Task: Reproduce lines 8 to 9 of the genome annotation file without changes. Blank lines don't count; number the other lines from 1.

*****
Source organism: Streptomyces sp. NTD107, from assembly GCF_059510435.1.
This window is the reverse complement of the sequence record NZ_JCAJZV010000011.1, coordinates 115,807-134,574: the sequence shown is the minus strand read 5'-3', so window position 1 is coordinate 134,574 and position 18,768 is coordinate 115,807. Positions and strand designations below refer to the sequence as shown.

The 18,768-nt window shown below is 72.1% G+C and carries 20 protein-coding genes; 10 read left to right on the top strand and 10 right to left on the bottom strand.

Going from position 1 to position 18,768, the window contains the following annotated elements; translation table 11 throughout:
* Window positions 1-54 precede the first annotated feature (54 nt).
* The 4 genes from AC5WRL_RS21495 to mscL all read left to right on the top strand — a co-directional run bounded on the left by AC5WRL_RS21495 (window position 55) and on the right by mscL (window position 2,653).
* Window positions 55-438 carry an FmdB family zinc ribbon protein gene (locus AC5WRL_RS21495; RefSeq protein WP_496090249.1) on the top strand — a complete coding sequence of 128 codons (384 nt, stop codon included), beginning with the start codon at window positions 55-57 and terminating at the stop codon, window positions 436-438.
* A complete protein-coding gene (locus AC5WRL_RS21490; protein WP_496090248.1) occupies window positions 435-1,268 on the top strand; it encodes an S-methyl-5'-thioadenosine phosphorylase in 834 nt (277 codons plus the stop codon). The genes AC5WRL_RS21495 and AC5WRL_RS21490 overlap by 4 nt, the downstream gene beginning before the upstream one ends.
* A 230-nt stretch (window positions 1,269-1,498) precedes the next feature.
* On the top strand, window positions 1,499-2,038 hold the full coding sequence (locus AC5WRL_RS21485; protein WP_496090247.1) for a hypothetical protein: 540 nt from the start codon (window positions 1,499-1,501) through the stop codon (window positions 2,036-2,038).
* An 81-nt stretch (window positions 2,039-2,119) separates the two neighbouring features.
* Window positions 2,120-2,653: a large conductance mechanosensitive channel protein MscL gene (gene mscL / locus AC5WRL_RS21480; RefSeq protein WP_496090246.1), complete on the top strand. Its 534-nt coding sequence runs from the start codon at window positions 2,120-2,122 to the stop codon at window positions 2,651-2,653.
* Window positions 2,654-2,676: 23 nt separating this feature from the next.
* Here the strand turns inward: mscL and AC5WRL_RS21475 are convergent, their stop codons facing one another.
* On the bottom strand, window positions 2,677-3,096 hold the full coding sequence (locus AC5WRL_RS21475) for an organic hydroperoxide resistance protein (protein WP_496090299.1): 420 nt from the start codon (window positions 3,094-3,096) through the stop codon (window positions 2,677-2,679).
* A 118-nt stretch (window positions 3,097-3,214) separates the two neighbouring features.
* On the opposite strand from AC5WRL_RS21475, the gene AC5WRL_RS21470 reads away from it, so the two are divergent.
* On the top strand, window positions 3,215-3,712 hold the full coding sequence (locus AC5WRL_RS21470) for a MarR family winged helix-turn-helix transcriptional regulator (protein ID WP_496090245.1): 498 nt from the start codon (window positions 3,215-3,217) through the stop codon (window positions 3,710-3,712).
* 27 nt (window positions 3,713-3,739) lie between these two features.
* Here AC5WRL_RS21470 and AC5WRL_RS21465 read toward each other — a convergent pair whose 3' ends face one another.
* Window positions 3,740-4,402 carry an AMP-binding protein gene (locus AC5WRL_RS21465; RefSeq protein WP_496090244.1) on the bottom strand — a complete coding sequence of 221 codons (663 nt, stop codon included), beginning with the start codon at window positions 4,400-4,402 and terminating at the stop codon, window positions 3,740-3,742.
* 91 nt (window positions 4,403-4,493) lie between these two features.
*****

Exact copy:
* A complete protein-coding gene (locus AC5WRL_RS21490; protein WP_496090248.1) occupies window positions 435-1,268 on the top strand; it encodes an S-methyl-5'-thioadenosine phosphorylase in 834 nt (277 codons plus the stop codon). The genes AC5WRL_RS21495 and AC5WRL_RS21490 overlap by 4 nt, the downstream gene beginning before the upstream one ends.
* A 230-nt stretch (window positions 1,269-1,498) precedes the next feature.